Neil Jordan has written several books but is better known as a screen writer. His most famous movie was "The Crying Game," which caused a sensation when it was released. I found this book difficult to follow as the author uses a stream of consciousness style of writing, which I don't much care for, perhaps because it requires such close attention. That said, "The Past" is beautiful in its lyricism. The characters' thoughts melt into each other, and at times I had to reread passages to understand whose voice was being heard. Each chapter was narrated by a different character whose mind the reader enters. Historical characters are mixed with the fictional, and their thoughts are important to the plot. Since the reader discovers the story through each character's thoughts, one is not always sure where the truth lies.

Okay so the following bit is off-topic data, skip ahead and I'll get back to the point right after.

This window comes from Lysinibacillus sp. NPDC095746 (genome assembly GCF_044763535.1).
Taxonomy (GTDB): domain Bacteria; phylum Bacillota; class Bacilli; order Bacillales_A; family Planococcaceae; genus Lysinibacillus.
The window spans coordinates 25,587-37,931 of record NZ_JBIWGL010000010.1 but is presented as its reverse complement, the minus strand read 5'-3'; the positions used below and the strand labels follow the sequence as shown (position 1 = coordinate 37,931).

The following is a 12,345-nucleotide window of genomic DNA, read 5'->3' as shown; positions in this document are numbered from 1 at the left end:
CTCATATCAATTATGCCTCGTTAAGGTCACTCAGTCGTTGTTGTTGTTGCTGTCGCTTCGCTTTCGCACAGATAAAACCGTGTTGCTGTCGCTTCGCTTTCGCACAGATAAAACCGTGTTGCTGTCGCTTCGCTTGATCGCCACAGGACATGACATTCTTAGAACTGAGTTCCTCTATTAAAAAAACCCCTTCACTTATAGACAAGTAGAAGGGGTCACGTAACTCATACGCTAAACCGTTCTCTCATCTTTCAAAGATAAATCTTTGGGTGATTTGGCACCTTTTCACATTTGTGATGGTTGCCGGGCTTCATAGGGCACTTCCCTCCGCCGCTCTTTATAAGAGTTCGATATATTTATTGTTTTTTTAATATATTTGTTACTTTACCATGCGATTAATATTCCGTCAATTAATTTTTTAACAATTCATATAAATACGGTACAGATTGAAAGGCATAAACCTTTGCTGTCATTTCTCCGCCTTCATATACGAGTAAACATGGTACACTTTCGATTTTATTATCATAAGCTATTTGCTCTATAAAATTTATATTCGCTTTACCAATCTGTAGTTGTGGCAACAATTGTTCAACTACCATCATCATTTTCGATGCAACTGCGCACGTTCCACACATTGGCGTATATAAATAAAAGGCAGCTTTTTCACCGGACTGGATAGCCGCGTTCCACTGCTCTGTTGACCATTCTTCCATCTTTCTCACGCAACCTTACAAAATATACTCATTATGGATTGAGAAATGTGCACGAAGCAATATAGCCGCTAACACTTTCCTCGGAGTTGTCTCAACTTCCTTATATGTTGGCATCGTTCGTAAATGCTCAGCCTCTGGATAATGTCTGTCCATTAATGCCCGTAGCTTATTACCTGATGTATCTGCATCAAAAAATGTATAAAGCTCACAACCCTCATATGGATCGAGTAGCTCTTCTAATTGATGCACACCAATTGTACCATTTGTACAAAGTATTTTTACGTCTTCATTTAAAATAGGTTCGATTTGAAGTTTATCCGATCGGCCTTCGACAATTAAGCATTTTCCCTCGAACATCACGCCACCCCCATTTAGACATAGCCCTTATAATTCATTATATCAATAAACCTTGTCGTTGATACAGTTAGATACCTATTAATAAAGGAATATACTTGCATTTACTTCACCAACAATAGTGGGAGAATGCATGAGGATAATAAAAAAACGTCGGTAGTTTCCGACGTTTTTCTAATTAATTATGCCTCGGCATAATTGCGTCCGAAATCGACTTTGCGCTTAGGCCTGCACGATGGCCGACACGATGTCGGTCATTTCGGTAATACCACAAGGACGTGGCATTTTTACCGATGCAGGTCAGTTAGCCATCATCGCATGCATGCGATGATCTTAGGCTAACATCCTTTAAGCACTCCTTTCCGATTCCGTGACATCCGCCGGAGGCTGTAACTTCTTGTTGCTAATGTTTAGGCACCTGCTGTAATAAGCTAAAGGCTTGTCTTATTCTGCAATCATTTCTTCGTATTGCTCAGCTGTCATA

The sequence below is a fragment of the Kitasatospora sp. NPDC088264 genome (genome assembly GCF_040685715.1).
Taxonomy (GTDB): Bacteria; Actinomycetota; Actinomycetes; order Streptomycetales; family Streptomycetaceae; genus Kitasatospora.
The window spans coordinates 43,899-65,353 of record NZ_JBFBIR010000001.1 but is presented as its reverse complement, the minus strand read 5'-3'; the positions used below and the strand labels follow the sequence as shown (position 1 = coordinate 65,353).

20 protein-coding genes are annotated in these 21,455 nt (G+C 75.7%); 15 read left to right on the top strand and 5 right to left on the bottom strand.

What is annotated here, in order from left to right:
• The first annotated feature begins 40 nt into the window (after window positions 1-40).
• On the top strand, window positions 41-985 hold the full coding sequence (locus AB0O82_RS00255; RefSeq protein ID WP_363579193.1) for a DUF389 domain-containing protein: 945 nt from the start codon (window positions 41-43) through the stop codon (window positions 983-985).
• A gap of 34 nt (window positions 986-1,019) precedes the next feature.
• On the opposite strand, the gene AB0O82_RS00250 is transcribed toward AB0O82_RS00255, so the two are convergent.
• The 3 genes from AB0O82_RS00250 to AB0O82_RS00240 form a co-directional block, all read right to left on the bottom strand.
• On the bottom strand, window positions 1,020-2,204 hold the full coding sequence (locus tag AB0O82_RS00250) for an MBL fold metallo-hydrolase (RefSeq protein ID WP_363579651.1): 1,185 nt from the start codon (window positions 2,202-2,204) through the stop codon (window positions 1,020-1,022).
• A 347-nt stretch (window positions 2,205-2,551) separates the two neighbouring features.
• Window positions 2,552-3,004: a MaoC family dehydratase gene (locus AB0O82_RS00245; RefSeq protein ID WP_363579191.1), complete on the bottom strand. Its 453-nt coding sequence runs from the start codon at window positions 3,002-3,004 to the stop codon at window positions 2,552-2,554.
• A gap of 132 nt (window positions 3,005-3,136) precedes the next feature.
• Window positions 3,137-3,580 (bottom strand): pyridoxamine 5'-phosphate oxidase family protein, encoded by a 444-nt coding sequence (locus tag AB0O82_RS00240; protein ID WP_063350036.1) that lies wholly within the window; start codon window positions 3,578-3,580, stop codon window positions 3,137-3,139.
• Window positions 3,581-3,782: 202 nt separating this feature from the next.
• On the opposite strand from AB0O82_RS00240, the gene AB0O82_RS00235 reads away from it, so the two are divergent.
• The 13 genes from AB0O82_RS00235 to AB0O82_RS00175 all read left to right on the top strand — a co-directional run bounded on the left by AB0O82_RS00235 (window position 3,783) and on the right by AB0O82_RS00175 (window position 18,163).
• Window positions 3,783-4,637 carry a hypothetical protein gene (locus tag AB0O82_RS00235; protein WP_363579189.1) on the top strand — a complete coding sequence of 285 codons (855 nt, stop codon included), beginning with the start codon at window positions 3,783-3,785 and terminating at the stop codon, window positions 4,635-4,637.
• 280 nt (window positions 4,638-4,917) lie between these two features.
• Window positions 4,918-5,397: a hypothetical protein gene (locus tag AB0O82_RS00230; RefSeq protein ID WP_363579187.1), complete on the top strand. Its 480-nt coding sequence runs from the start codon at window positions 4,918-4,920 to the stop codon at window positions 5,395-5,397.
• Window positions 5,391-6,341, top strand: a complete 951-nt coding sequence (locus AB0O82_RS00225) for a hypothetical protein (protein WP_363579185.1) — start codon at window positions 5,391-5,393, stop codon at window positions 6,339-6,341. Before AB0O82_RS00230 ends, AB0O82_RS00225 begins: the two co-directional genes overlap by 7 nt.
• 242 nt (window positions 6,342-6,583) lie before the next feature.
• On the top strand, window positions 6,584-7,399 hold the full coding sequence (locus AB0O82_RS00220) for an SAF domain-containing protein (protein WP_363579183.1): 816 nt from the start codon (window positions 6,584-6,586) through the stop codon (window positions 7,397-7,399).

The story opens with a young man who is visiting a beach resort town in Ireland. There is a mystery surrounding the birth of his mother, and his journey is a discovery into her character and her coming of age. The plot is built around the struggle for Irish independence. The story is mainly about Rene, the daughter of Michael and Una O'Shaughnessy the narrators grandparents, and it turns on a postcard he has found among old papers. The O'Shaughnessys were free state heroes, Michael a soldier and Una an actress, a larger than life diva.
The narrator assembles pieces of his mother's history through visits to Lili her best friend and Fr. Beausang, who knew her as a young woman and budding actress. As the story progresses, truth and fantasy become entwined and what is remembered is not necessarily true. The narrative becomes confusing as the novel moves on and the ending is not altogether satisfying. However, if you enjoy stream of consciousness and poetic writing, you may wish to give this book a try.